Team issues and drama are in the top five of all stressors for business managers and owners. According to several studies, as much as 56% claim team issues contribute most to their stress levels. With this high number of leaders being stressed out by the people they employ, the people they depend on to help them serve clients and the majority of people who impact revenue, it’s not a stressor to be avoided or put on the back burner. But too often that’s exactly what managers and owners do, and they start paying the mental, emotional and tangible cost for it.
For business leaders to have the kind of team they’ve always wished they had — one that doesn’t complain, push buttons, expect more while giving less or be a financial draw on the business — requires a committed effort to building a people strategy that powers and propels every other business strategy.
People Strategy Basics
What is it?
Set of specific, prioritized choices about where and how to invest in human capital
When do I need it?
- There’s a significant shift in business strategy (startup or build-out)
- A major merger/acquisition (possibly buying an existing or joining up with another group)
- Significant people problems (turnover, absenteeism, presenteeism, difficulty hiring)
There’s an opportunity to dominate a market
- What will it identify for the company?
- Employee groups to grow or shrink
- Which skills sets to invest in
- What performance levels are required for optimal efficiency
- The number of employees needed to achieve goals
- Types of work to have in-house or outsource
- The reward strategy that inspires and motivates employees
What does it take?
There are five key components to a thorough and effective people strategy: culture, information, communication, inspiration and motivation. Often, these terms are grouped together as synonymous, which is why companies rarely have the people strategy that works.
Culture is the inside-out of a business, where the company is clear with its identity so employees can use the culture to create who they are within the workspace.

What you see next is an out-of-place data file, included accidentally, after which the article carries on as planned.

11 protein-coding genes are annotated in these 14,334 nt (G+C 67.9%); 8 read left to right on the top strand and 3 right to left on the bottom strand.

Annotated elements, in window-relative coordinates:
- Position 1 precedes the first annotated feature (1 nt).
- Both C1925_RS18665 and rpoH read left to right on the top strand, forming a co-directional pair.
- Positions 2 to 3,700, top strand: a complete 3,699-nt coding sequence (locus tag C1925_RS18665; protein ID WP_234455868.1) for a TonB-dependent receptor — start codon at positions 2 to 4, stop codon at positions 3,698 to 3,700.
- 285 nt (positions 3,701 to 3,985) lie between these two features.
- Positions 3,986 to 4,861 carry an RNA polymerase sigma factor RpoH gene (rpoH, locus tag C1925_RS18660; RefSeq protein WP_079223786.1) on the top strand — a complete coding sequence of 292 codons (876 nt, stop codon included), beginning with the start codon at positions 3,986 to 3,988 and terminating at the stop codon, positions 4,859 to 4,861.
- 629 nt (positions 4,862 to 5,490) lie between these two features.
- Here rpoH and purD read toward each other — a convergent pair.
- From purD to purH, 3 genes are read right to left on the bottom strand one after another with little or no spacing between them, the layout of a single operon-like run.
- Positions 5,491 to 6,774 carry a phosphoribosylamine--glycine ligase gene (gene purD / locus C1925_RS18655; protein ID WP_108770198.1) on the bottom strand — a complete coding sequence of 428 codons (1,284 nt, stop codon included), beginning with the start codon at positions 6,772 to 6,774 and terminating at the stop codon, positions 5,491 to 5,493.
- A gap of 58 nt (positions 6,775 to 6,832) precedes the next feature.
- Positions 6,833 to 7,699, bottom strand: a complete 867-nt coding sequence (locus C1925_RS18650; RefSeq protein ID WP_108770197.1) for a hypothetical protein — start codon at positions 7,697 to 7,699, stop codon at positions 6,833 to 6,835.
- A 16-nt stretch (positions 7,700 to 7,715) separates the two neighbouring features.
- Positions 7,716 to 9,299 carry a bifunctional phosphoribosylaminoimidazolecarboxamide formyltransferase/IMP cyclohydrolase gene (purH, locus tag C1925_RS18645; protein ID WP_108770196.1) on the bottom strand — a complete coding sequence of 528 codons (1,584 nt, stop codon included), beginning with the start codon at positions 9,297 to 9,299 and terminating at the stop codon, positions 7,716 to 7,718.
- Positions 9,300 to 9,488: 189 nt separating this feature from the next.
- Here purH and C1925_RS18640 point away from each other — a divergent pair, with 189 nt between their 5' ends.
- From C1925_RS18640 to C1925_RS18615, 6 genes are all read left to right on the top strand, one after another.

- Purpose: “Why we exist” (company) turns into “Why do I work here?” (employee)
- Vision: “What we aim to achieve” (company) becomes “What I aim to achieve will make what kind of impact?” (employee)
- Mission: “How we plan to achieve it” (company) becomes “Which strategic plan of behaviors can I use today?” (employee)
- Values: “What we stand for and how we behave” (company) turns into “What is my role and responsibilities?” (employee)
- Positioning: “How we differentiate from our competition” (company) becomes “How can I stand out among my co-workers and clients?” (employee)
A people strategy is solidified or destroyed by the information provided to employees. All policies, procedures, HR documents, emails, intranet and more must support the culture and the way in which workers interact within it. When information is displayed that goes against the identified culture, employees become confused and disoriented on which direction they are headed. Then one of the worst things occurs — distrust happens very quickly and even the most loyal workers doubt their reason for choosing that particular place of employment.
Communication is not information, and vice versa. Effective communication plays a significant role in building and maintaining team synergy as it serves as the delivery tool for the other components. If team members participate in high levels of communication such as understanding, active listening, problem solving, conflict resolution and asking empowering questions, synergy rises and disharmony falls.
Inspiration is the internal connection a team member has to his/her job that propels them to achieve independently of their leaders and managers. Team member who are inspired are eagerly engaged from within their role and exceed expectations with high morale, while proactively looking for ways to experience personal growth in and outside their designated position.
Motivation or reason is the last component necessary to create a people strategy. Knowledge, abilities, skills and competencies are the elements that make up a team member’s reason. For team synergy to develop, each member must have similar levels of each element to be present so professional services are consistent within each department.
Research proves that executive leaders spend very little time on culture but hyper-focus on performance data of human capital. If their sights were switched, they’d actually create the very team synergy they are hoping for within the organization.
Jen Butler, CEO of JB Partners, is the creator of Get SMaRT – Stress Management and Resilience Training for the workplace. Their SMaRT Club learning platform is the leading self-guided tool for all companies looking to reduce stress and increase profits. Butler also travels throughout the United States to provide business leaders with one-on-one, onsite guidance in managing stress; turning around their business; and achieving real, long-lasting results.